Jim Bridger is back, too, and he’s returned to Ironfleet after many years away. He has a complaint about the inevitable memory loss that results from too long a sleep in the vats. Specifically, he’d like to know WHY IN HELL he has a Thrasher in dock in Adacyne named “Return of Tubgirl.” Anybody?

In a trio of posts, CPP Diagoras has revealed the birth and death statistics for supercapitals in EVE in 2011. The population explosion (net births over deaths) is far worse than I had imagined:

Rixiu: How many titans and supercarriers are built per month?
CCP Diagoras: 2011 average was 137 supercarriers and 31 titans built per month, total of 1,646 supercarriers and 370 titans.
Della Monk: A titan every day? Goddamn. How often are they blown up?
CCP Diagoras: 86 titans destroyed in 2011, 269 supercarriers.
Rixiu: Damn. That’s insanely low. Supercap proliferation indeed. How many are there in the game total? Must be over 1000 titans by now and 2-3k supercarriers. That’s insane.
CCP Diagoras: Not counting ones that are in capital maintenance arrays (I wouldn’t expect that to be many) – 3,385 supercarriers and 847 titans.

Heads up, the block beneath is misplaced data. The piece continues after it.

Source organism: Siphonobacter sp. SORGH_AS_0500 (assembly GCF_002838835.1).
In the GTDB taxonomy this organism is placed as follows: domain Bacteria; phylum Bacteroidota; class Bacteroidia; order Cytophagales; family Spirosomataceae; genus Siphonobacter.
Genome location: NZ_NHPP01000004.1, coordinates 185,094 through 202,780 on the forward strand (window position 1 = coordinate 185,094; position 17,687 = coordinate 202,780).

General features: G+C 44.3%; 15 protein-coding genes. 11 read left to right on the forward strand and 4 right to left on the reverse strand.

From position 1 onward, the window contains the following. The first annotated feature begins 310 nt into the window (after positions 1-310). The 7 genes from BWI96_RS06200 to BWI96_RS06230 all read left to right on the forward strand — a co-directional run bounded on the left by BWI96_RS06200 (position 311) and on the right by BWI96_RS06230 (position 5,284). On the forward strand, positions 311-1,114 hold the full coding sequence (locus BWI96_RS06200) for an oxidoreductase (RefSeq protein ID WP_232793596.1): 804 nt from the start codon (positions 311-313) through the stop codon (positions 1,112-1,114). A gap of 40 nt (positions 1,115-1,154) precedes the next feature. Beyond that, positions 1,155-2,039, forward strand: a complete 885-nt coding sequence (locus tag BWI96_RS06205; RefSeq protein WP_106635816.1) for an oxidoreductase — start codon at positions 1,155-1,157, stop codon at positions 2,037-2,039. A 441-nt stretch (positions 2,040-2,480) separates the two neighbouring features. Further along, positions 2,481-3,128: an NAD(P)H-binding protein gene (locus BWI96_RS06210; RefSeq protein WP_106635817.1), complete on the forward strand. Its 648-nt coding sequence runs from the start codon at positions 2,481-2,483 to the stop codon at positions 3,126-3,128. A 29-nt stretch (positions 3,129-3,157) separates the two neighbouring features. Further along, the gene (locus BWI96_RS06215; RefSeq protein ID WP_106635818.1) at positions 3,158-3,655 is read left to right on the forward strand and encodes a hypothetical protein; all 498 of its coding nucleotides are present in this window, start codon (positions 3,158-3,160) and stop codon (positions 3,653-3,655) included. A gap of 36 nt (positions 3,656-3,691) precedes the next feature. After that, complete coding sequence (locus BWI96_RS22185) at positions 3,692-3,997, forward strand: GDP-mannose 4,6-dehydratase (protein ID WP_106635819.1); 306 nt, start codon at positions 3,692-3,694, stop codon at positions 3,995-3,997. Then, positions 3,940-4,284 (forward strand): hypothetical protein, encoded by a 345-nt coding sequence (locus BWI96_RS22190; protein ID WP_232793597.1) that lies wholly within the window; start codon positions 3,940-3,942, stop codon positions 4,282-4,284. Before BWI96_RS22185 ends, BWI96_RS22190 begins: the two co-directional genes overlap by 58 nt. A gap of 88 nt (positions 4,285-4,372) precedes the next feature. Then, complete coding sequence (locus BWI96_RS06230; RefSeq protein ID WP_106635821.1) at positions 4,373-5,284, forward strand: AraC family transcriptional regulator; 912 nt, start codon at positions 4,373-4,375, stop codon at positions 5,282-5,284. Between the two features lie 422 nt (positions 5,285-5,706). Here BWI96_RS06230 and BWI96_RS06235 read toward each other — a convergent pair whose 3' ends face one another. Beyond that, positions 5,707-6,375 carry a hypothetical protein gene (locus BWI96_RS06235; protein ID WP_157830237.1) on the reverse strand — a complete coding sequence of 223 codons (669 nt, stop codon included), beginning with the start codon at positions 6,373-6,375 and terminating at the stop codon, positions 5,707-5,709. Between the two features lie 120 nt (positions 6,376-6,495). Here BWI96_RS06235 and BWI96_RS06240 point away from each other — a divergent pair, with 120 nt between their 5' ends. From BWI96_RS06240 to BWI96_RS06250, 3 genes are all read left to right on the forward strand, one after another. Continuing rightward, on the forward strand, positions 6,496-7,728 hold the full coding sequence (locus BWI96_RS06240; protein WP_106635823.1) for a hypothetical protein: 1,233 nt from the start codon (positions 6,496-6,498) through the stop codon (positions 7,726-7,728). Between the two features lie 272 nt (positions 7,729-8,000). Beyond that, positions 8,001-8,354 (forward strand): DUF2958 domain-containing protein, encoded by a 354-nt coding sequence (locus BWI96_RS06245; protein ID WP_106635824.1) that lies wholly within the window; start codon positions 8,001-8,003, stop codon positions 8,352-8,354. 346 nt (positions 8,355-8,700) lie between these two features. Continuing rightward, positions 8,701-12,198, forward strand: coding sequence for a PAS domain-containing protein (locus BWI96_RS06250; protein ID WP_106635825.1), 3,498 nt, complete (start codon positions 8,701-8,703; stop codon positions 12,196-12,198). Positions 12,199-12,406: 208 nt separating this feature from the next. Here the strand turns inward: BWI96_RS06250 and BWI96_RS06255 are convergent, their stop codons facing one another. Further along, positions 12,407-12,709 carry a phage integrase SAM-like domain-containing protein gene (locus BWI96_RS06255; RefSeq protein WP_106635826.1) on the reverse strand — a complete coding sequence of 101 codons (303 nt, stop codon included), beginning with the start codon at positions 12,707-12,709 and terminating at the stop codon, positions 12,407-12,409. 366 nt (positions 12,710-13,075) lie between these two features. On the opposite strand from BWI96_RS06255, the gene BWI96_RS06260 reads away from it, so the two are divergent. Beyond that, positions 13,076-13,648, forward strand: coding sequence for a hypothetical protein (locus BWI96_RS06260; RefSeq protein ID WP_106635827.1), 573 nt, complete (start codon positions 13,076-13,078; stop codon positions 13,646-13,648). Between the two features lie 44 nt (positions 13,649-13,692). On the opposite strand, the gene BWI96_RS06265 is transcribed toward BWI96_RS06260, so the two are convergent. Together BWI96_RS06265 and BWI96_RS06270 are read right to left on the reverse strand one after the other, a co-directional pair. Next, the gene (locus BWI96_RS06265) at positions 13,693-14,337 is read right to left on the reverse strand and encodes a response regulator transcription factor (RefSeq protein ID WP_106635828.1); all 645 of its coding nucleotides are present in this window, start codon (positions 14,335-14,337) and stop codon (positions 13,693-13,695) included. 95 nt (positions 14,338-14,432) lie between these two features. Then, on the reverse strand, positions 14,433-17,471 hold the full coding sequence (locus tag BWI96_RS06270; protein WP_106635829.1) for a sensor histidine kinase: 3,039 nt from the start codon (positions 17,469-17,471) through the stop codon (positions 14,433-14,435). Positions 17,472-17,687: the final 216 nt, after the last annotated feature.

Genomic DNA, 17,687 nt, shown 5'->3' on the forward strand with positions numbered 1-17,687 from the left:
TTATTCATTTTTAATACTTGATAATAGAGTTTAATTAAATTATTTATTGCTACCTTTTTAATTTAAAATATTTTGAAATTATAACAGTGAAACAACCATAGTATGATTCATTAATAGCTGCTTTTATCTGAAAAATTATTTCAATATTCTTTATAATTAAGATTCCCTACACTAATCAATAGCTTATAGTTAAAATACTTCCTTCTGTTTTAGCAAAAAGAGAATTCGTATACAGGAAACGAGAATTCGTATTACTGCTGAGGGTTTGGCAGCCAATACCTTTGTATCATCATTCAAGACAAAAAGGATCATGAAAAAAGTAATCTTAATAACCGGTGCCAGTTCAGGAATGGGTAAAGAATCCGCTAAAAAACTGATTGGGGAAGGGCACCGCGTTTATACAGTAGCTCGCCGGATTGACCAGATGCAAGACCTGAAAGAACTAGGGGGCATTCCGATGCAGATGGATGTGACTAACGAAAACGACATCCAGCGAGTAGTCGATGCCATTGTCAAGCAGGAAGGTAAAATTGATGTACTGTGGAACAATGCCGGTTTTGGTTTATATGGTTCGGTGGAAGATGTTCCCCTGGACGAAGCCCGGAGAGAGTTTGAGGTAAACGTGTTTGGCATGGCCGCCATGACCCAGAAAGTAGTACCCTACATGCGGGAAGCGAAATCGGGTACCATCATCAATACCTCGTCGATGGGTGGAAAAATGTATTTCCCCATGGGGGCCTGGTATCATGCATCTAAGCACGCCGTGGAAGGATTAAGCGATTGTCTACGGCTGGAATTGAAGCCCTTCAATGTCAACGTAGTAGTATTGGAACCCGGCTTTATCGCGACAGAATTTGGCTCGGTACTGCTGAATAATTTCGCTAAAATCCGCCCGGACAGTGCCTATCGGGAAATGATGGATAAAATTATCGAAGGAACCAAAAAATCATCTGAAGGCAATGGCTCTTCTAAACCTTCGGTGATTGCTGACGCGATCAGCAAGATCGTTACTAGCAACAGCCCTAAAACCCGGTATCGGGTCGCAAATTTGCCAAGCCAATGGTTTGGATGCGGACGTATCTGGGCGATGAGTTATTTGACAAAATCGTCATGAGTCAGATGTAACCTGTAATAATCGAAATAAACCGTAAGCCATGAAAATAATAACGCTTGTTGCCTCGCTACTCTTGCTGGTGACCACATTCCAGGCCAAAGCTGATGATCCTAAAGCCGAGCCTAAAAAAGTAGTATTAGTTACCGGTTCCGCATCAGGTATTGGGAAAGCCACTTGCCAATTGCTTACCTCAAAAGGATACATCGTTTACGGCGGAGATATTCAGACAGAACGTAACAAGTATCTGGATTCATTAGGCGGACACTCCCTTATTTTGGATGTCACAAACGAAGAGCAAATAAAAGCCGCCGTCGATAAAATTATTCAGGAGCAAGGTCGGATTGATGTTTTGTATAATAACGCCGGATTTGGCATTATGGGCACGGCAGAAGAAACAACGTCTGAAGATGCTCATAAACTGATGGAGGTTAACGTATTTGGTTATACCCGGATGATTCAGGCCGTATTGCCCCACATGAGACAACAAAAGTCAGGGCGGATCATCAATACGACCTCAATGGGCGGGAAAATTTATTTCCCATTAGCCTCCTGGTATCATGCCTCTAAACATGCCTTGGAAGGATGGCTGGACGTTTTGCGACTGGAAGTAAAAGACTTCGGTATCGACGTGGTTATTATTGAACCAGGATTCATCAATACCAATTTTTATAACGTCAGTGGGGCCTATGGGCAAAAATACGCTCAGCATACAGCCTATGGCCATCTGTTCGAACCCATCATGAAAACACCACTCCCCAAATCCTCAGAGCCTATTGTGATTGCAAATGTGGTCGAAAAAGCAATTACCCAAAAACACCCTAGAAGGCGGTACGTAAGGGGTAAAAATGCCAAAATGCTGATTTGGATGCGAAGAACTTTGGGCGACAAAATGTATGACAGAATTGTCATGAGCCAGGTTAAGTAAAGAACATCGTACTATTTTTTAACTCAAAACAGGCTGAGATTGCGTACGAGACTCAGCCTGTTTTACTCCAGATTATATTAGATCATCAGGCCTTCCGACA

Now, it’s worth remembering that supercaps were rebalanced near the end of 2011, with significant changes to them (and to logoffski mechanics in general) that may, it is to be hoped, increase their death rate. However, it’s unclear (to me; presumably the cap people know) how the changes affected their rates of manufacture and of being put into harm’s way, so the effect on net supercapital populations in 2012 is beyond my ability to predict.

Based on 2011 stats, though, we’re looking at a game population of supercarriers increasing by 1377 a year, and a game population of titans increasing by 284 a year. For determinedly subcap pilots like me, it’s a worrisome trend. Subcaps are enormously important in large support fleets when capitals are on the field, it’s true, but individual subcap pilots don’t get to have much impact in those battles. I worry that EVE may see the day when most subcap hulls now extant will be as irrelevant to important fights as most tier one frigates and cruisers are now. It doesn’t matter if the hull is useful (and most are, in the right role in the right situation); it only matters if the pilots around you think you’re not in the best hull for the job. And if the supercaps keep proliferating, we’re going to see the day (mark my words) that the minimum standard for a 0.0 fleet is going to be a Dreadnaught, which will be regarded as being about as disposable as a Drake is today.